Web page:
Additionally, FINRA discovered Triad Advisors failed to establish, maintain and enforce a reasonably designed supervisory system and written procedures regarding its examinations of branch offices, in violation of NASD Conduct Rule 3010(c) and FINRA Rule 2010. Triad Advisors further failed to reasonably supervise two former representatives who provided consolidated reports to customers that contained inaccurate and false assets, in violation of NASD Conduct Rule 3010(a) and FINRA Rule 2010. Also, Triad Advisors violated NASD Conduct Rule 3012 and FINRA Rule 2010 in that its supervisory controls report for the year 2010 was deficient, in that it failed to adequately focus on known areas of concern regarding Triad Advisors’ procedures and to detail needed changes or changes that were made to their supervisory policies and procedures.
Furthermore, Triad Advisors conducted a securities business while failing to maintain its required minimum net capital on 10 business days in 2009. Triad further created and maintained inaccurate books and records in that it failed to maintain accurate net capital computations during the period from January 2008 through June 2010. Triad Advisors filed inaccurate FOCUS reports for the period from January 2008 through June 2010. Moreover, Triad Advisors did not promptly file Securities Exchange Act of 1934 (“SEA”) Rule 17a-11 notifications regarding the net capital deficiencies in November and December 2009, as required, all in violation of SEA Sections 15(c)(3) and 17(a), SEA Rules 15c3-1,17a-3, 17a-5(a) and 17a-11, NASD Conduct Rules 3110 and 2110 and FINRA Rule 2010.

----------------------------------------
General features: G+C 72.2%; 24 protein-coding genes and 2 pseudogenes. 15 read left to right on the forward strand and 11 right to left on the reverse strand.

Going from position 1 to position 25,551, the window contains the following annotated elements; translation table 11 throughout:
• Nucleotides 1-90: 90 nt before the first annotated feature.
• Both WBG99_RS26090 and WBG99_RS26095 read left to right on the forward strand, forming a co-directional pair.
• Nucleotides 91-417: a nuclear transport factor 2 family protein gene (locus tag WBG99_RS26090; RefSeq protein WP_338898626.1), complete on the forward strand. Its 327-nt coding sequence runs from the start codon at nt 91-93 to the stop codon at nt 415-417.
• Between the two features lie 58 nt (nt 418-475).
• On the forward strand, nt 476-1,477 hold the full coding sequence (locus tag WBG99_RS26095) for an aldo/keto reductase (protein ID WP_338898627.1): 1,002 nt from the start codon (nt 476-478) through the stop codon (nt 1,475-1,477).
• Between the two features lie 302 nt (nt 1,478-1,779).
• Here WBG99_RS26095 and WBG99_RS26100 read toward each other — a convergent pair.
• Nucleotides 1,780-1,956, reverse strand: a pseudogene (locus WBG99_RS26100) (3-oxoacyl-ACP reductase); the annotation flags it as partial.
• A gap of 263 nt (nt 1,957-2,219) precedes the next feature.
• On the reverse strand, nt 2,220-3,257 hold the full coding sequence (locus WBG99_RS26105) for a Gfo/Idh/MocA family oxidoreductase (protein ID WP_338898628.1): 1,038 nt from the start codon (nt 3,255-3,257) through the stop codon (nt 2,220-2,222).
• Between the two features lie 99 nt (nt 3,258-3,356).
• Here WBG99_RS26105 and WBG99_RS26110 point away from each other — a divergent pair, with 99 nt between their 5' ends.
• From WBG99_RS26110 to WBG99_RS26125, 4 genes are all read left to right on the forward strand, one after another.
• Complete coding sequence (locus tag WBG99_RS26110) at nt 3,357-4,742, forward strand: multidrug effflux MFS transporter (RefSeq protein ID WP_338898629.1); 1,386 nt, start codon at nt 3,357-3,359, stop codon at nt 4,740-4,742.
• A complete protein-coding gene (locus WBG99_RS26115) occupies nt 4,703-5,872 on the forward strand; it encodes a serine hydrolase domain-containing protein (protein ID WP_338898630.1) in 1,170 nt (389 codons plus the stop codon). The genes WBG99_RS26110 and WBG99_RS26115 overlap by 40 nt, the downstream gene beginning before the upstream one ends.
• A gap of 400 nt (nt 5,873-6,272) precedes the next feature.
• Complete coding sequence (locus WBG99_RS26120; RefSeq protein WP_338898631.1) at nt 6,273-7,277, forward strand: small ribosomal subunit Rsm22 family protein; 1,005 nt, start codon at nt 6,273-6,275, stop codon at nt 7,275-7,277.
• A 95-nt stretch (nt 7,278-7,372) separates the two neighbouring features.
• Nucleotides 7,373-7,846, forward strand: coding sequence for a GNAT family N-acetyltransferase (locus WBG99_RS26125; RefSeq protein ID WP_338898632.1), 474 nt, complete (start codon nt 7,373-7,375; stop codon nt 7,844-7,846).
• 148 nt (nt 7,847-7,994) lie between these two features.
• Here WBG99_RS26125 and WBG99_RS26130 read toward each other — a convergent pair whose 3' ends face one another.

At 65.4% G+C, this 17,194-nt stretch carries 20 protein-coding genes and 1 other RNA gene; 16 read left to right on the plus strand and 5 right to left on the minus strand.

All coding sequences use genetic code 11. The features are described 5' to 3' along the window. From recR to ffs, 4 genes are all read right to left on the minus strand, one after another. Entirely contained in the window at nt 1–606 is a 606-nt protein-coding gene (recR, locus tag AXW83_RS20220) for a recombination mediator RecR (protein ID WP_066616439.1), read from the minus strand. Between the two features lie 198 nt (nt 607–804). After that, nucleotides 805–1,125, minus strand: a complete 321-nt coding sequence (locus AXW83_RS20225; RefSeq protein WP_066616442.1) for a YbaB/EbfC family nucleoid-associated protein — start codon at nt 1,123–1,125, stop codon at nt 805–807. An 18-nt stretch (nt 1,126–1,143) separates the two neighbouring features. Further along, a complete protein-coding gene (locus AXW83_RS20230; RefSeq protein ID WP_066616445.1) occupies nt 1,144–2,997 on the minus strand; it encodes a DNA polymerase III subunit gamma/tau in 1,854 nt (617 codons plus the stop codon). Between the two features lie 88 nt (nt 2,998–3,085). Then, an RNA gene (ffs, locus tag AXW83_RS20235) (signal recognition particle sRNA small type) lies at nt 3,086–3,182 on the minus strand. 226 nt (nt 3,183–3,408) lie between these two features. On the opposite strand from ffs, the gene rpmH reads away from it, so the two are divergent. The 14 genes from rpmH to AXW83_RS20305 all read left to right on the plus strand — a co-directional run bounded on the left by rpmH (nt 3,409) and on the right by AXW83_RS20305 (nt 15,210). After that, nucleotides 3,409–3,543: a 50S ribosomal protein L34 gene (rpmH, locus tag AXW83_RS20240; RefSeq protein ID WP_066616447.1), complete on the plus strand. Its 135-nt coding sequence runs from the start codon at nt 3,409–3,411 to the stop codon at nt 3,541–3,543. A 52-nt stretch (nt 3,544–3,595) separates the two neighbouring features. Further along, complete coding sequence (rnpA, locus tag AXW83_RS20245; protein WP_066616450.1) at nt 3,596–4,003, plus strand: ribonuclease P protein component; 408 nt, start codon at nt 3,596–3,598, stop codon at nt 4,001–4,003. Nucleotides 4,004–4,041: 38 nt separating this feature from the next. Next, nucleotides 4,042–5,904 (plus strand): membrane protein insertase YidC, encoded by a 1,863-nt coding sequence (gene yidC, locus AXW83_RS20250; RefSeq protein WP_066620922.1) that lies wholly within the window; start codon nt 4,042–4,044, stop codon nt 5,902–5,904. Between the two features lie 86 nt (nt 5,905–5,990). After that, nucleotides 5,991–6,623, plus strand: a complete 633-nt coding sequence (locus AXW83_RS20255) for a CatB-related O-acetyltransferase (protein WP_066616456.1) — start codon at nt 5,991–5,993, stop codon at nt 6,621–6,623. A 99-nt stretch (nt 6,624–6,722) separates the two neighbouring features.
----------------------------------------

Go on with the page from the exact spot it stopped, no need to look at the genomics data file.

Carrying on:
FINRA concluded, as a result of the foregoing, to impose the following sanctions: censure; $650,000 fine; and restitution to the customers listed on in the aggregate amount of no less than $375,000.
FINRA Sanctions Triad Advisors For Reporting Deficiencies
As part of its Audit Program, FINRA discovered Triad Advisors failed to report 62 of 100 corporate bond trades within the time period prescribed by NASD Conduct Rule 6230, in violation of NASD Conduct Rules 2110 and 6230. In addition, during this same time period, the firm failed to establish and maintain a supervisory system, including written supervisory procedures, reasonably designed to achieve compliance with Rule 6230, in violation of NASD Conduct Rules 2110 and 3010. FINRA concluded, as a result of the foregoing, to impose the following sanctions: censure; and $10,000 fine.